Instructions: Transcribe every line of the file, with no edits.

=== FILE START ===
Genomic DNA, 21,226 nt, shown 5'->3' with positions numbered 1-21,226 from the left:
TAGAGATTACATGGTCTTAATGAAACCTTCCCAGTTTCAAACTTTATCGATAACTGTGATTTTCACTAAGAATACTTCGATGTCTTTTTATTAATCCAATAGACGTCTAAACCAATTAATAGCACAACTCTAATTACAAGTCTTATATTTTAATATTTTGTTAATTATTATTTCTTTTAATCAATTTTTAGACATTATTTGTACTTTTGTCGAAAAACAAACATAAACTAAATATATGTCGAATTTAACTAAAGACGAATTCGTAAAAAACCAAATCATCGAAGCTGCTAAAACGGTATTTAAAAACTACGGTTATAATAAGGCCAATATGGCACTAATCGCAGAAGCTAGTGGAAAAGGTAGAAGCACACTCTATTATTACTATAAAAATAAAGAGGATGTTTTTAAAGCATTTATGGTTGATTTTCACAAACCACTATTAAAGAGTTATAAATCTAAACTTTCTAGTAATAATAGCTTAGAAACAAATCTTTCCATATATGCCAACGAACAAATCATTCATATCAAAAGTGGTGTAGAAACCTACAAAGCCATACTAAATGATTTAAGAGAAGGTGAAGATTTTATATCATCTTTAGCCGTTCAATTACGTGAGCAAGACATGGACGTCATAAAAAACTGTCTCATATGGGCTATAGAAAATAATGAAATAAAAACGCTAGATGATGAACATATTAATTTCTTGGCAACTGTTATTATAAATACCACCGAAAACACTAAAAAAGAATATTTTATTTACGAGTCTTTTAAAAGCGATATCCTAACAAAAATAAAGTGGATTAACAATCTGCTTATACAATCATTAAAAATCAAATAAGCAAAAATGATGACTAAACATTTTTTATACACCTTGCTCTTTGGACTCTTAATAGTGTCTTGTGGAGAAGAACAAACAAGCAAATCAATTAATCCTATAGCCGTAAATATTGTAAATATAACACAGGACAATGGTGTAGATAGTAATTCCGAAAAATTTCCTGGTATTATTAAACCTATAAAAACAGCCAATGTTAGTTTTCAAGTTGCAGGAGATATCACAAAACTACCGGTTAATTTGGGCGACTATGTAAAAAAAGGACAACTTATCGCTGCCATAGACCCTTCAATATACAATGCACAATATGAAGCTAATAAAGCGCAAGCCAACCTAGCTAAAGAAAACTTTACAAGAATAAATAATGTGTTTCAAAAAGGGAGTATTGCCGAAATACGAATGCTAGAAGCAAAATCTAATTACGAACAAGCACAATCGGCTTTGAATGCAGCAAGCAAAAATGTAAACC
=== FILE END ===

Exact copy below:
Genomic DNA, 21,226 nt, shown 5'->3' with positions numbered 1-21,226 from the left:
TAGAGATTACATGGTCTTAATGAAACCTTCCCAGTTTCAAACTTTATCGATAACTGTGATTTTCACTAAGAATACTTCGATGTCTTTTTATTAATCCAATAGACGTCTAAACCAATTAATAGCACAACTCTAATTACAAGTCTTATATTTTAATATTTTGTTAATTATTATTTCTTTTAATCAATTTTTAGACATTATTTGTACTTTTGTCGAAAAACAAACATAAACTAAATATATGTCGAATTTAACTAAAGACGAATTCGTAAAAAACCAAATCATCGAAGCTGCTAAAACGGTATTTAAAAACTACGGTTATAATAAGGCCAATATGGCACTAATCGCAGAAGCTAGTGGAAAAGGTAGAAGCACACTCTATTATTACTATAAAAATAAAGAGGATGTTTTTAAAGCATTTATGGTTGATTTTCACAAACCACTATTAAAGAGTTATAAATCTAAACTTTCTAGTAATAATAGCTTAGAAACAAATCTTTCCATATATGCCAACGAACAAATCATTCATATCAAAAGTGGTGTAGAAACCTACAAAGCCATACTAAATGATTTAAGAGAAGGTGAAGATTTTATATCATCTTTAGCCGTTCAATTACGTGAGCAAGACATGGACGTCATAAAAAACTGTCTCATATGGGCTATAGAAAATAATGAAATAAAAACGCTAGATGATGAACATATTAATTTCTTGGCAACTGTTATTATAAATACCACCGAAAACACTAAAAAAGAATATTTTATTTACGAGTCTTTTAAAAGCGATATCCTAACAAAAATAAAGTGGATTAACAATCTGCTTATACAATCATTAAAAATCAAATAAGCAAAAATGATGACTAAACATTTTTTATACACCTTGCTCTTTGGACTCTTAATAGTGTCTTGTGGAGAAGAACAAACAAGCAAATCAATTAATCCTATAGCCGTAAATATTGTAAATATAACACAGGACAATGGTGTAGATAGTAATTCCGAAAAATTTCCTGGTATTATTAAACCTATAAAAACAGCCAATGTTAGTTTTCAAGTTGCAGGAGATATCACAAAACTACCGGTTAATTTGGGCGACTATGTAAAAAAAGGACAACTTATCGCTGCCATAGACCCTTCAATATACAATGCACAATATGAAGCTAATAAAGCGCAAGCCAACCTAGCTAAAGAAAACTTTACAAGAATAAATAATGTGTTTCAAAAAGGGAGTATTGCCGAAATACGAATGCTAGAAGCAAAATCTAATTACGAACAAGCACAATCGGCTTTGAATGCAGCAAGCAAAAATGTAAACC